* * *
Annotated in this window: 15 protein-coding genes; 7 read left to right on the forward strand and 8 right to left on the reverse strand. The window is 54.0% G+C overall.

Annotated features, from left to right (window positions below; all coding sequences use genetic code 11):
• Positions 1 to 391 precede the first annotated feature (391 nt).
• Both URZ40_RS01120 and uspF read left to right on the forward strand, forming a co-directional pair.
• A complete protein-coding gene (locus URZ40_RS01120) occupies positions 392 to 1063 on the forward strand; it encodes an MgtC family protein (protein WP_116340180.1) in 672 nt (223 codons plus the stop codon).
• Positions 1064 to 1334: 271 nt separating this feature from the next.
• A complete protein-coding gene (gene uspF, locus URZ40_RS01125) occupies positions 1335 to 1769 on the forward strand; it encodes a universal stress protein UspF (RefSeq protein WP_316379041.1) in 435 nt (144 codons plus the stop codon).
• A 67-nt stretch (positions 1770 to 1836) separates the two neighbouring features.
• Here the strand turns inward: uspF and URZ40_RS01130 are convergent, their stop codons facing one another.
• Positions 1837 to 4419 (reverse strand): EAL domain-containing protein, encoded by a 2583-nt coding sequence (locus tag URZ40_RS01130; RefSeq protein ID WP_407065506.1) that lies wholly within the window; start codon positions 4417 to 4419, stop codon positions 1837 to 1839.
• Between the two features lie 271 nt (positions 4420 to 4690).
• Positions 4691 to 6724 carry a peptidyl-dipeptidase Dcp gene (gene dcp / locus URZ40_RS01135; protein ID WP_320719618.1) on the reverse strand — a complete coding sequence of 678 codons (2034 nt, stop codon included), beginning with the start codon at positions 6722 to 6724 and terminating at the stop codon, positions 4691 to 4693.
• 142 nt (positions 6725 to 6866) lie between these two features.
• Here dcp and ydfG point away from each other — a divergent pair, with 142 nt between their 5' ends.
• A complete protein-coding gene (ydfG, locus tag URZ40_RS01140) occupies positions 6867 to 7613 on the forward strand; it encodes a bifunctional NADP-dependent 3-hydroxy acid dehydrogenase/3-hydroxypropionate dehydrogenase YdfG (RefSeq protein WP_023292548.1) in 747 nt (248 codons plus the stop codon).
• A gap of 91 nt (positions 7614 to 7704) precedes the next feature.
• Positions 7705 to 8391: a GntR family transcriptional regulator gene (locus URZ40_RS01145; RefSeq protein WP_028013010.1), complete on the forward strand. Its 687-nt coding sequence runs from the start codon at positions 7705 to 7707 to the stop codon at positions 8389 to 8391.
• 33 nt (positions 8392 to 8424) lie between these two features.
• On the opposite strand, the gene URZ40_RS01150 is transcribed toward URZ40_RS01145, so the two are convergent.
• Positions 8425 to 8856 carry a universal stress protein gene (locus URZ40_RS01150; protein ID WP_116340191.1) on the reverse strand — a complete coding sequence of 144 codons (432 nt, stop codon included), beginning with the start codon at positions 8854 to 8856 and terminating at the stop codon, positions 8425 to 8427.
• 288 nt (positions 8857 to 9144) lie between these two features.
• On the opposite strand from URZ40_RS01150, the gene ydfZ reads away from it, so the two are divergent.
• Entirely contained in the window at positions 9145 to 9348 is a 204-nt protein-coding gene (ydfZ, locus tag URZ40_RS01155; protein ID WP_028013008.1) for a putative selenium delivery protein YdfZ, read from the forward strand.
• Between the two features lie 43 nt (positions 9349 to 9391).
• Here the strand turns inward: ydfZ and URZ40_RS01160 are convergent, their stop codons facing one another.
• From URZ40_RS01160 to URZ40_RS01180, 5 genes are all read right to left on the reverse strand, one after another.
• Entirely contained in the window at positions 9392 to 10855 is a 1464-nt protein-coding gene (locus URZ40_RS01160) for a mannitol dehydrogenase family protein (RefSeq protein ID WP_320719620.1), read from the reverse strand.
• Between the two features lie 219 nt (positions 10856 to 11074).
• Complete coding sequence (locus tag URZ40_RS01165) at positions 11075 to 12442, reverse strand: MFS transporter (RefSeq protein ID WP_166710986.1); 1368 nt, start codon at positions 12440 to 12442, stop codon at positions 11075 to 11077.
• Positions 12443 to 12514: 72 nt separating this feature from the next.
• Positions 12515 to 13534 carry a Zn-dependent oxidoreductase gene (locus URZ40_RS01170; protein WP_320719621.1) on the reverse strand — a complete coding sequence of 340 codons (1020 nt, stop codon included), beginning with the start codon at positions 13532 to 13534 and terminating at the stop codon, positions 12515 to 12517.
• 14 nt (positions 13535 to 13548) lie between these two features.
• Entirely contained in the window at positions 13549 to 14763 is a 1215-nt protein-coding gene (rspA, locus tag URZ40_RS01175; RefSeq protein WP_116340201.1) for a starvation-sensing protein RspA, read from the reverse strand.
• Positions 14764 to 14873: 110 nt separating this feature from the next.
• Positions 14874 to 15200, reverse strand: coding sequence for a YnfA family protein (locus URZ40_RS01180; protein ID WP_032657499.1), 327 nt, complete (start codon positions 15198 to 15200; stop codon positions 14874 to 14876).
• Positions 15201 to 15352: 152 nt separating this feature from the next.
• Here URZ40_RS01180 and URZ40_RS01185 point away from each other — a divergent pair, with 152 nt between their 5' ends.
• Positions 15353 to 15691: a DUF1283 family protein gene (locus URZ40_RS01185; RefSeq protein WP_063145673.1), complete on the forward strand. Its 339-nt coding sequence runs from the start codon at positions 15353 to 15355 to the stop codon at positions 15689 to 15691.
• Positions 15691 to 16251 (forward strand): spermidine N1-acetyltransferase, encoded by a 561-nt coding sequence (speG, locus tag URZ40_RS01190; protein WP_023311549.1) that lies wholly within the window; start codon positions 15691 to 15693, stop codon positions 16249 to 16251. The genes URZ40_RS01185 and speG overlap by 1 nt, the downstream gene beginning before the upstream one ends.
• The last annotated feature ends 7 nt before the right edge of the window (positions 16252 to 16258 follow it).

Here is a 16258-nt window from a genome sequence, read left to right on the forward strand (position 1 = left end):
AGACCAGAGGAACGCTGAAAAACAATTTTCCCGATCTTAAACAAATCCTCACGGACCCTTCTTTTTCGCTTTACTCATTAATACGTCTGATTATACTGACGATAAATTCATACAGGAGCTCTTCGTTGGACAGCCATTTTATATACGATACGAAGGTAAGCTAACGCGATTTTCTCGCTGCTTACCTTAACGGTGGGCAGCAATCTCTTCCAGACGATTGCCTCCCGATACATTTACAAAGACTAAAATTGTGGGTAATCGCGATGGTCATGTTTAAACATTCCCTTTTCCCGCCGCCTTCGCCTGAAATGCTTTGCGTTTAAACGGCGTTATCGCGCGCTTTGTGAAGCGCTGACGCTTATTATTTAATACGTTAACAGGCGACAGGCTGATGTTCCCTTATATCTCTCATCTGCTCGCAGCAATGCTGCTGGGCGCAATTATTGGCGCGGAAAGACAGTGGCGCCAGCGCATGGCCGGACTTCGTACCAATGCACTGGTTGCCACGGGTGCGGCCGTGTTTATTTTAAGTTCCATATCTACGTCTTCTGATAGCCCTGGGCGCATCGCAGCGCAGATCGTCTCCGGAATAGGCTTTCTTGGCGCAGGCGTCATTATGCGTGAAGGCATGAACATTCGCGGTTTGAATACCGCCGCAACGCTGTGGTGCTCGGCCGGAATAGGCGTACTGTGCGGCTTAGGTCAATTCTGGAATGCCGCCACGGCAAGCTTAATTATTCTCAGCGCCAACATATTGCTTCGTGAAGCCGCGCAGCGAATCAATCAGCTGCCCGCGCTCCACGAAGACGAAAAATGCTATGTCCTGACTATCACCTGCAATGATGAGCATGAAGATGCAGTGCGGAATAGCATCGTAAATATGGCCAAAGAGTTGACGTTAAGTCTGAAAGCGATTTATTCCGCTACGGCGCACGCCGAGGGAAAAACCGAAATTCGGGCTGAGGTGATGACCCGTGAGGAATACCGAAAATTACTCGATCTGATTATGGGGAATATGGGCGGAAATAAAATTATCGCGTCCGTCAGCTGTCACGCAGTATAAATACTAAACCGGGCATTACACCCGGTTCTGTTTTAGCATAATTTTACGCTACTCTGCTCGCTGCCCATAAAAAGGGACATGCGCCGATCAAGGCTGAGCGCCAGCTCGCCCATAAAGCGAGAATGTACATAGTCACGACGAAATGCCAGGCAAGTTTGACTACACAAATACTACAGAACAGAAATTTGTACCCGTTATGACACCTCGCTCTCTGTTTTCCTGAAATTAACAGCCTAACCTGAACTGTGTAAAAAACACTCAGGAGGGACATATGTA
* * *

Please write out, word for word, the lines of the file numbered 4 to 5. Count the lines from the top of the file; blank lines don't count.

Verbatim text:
• Both URZ40_RS01120 and uspF read left to right on the forward strand, forming a co-directional pair.
• A complete protein-coding gene (locus URZ40_RS01120) occupies positions 392 to 1063 on the forward strand; it encodes an MgtC family protein (protein WP_116340180.1) in 672 nt (223 codons plus the stop codon).